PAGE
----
An article published in “The Astrophysical Journal Letters” reports a study on the origin of gravitational waves detected in the event cataloged as GW190814 on August 14, 2019, in which a black hole with a mass about 23 times the Sun’s merged with an object with a mass about 2.6 times the Sun’s whose nature is uncertain. The scientists of the LIGO and Virgo collaborations analyzed the data collected by the network of interferometers that recorded the gravitational waves emitted by that event. The problem is that the mass of the less massive object is within a gap where it’s not currently possible to say whether a compact object is a neutron star or a black hole.
Neutron stars and black holes are two possibilities for what remains of a massive star after its death. One problem is figuring out how much mass is needed for the core left after a supernova for its collapse to go far enough to become a black hole. So far, the most massive known neutron star has a mass 2.5 times the Sun’s while the least known black hole has a mass about 5 times the Sun’s. In what’s called the mass gap between those two values it’s not clear what we can find, and so far it wasn’t even clear if there could be anything. A merger involving an object within that mass gap changes something about this problem.
Gravitational-wave astronomy has existed for a few years, but now the LIGO and Virgo detectors have recorded many merger events between compact objects, in most cases between two black holes. The event cataloged as GW190412 was generated by the merger between two black holes with very different masses, in which the more massive had a mass that was about four times the less massive. In the event GW190814, originated about 800 million light-years from Earth, the ratio between the two masses is even more unbalanced since the object which is certainly a black hole is about nine times more massive than the other object, whose nature is a mystery that constitutes the most interesting part of this research.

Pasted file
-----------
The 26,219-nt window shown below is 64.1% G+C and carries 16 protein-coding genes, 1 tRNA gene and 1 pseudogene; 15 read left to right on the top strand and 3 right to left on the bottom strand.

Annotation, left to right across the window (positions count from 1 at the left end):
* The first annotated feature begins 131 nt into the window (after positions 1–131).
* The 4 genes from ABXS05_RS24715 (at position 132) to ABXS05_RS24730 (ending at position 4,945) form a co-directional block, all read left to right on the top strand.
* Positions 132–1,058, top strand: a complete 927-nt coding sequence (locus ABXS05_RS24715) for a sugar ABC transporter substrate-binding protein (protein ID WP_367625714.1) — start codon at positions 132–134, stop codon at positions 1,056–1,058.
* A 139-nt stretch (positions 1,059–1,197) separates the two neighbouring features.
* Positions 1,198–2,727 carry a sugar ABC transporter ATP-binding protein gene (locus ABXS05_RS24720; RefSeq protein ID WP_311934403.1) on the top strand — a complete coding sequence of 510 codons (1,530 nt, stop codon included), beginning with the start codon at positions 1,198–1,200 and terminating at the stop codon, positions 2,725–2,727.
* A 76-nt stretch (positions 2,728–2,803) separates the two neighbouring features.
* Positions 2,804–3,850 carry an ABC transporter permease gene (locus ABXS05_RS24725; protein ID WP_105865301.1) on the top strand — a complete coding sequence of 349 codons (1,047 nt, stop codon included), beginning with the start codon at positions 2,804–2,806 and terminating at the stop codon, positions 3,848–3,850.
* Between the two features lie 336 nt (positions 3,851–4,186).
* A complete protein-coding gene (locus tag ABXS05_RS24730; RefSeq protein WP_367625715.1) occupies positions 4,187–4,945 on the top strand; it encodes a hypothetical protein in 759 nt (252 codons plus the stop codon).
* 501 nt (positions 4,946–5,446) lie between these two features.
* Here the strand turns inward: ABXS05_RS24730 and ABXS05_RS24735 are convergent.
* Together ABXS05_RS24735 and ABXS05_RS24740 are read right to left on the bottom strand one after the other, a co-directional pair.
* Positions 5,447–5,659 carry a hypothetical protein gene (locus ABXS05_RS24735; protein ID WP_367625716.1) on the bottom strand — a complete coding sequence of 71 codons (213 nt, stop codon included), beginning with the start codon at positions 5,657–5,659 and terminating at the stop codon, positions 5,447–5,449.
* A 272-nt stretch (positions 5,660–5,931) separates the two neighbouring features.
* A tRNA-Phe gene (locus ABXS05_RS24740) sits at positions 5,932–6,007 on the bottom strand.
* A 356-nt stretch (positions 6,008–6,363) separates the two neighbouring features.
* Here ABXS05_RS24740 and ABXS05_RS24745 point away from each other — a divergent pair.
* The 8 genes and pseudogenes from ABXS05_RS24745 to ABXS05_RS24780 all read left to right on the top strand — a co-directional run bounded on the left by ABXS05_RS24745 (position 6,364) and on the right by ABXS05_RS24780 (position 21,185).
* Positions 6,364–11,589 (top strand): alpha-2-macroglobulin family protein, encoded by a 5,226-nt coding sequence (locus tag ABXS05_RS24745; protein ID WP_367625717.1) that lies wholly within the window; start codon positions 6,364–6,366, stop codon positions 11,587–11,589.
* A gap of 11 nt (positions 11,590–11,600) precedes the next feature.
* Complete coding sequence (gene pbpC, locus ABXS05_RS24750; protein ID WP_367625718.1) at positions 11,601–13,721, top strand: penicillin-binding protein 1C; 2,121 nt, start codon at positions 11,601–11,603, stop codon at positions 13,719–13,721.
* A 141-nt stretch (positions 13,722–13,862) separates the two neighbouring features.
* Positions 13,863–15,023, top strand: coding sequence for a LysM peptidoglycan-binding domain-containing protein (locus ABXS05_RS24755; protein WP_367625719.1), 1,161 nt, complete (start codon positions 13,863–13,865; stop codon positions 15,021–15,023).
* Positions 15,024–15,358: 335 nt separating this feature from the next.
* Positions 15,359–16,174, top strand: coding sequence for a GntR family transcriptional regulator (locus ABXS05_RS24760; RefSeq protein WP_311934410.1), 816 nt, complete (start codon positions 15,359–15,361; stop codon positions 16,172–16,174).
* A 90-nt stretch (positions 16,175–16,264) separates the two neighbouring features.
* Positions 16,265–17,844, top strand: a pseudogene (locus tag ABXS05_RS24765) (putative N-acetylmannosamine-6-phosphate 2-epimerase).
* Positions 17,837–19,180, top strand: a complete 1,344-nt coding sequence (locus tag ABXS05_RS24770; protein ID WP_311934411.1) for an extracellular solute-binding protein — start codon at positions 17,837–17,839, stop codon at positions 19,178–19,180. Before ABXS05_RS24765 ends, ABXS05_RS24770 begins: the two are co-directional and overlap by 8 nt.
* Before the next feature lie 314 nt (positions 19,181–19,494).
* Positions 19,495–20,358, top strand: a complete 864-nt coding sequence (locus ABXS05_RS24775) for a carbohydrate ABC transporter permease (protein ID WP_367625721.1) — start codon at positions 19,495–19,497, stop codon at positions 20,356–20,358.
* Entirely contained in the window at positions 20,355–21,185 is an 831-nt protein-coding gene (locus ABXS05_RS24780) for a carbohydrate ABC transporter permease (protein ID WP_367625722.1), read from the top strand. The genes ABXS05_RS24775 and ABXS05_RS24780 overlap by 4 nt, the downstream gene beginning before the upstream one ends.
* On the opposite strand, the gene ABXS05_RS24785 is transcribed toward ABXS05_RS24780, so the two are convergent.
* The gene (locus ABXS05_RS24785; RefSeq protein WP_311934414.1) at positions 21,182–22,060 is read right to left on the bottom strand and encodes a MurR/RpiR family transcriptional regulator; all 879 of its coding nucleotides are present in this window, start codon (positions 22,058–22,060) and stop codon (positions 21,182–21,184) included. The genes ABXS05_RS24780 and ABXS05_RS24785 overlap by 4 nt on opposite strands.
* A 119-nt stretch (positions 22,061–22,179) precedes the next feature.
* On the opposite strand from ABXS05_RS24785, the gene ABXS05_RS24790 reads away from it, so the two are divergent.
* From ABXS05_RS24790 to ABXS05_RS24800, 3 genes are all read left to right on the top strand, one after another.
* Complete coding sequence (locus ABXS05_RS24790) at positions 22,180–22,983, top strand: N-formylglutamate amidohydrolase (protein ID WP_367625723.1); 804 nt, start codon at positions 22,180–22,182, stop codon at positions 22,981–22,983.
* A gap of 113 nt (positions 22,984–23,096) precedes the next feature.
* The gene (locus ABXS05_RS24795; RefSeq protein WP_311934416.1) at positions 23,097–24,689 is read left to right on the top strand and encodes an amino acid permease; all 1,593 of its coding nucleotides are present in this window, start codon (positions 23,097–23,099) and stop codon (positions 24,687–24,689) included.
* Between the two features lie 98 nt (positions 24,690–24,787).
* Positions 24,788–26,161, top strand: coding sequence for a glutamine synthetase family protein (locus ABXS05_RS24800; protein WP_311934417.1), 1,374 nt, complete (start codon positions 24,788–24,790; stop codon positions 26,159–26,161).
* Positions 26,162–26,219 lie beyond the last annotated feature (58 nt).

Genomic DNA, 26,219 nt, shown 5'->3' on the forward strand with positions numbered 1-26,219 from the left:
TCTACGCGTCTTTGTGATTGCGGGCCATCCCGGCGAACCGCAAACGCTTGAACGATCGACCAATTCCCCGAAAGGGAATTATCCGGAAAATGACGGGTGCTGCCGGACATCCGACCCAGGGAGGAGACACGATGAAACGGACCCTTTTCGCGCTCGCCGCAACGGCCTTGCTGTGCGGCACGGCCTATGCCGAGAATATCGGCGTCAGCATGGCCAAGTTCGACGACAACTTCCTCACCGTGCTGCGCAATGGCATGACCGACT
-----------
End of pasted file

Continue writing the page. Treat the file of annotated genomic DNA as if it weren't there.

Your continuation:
Various telescopes were aimed at the area where the GW190814 event originated in the hope of detecting electromagnetic emissions, but with no results. This offers no clues as to the nature of the less massive object because if it had been a black hole, no electromagnetic emission would’ve been expected, but if it had been a neutron star it was probably devoured by the 23 solar-mass black hole together with the its electromagnetic emissions.
Uncertainty remains over the nature of the 2.6 solar-mass compact object. The image (LIGO/Caltech/MIT/R. Hurt (IPAC)) shows a scheme of this merger with the artistic representation of both possibilities. This means that it was the most massive neutron star known so far or the least massive black hole known so far. In short, in any case, it’s an interesting discovery, but for the moment it offers no answers to the problem of the mass gap.
Charlie Hoy, a member of the LIGO Collaboration, explained that this could be the first of a new population of compact binary objects. The detectors are becoming more and more sensitive and this will allow to observe more signals of this type to identify the populations of neutron stars and black holes in the universe.
In the end, the GW190814 event left more questions than answers, the kind of discovery that can bring progress. Other events with pairs of compact objects of very different masses and objects whose mass falls in the gap between 2.5 and 5 solar masses could bring important data to better understand the physics of neutron stars and black holes.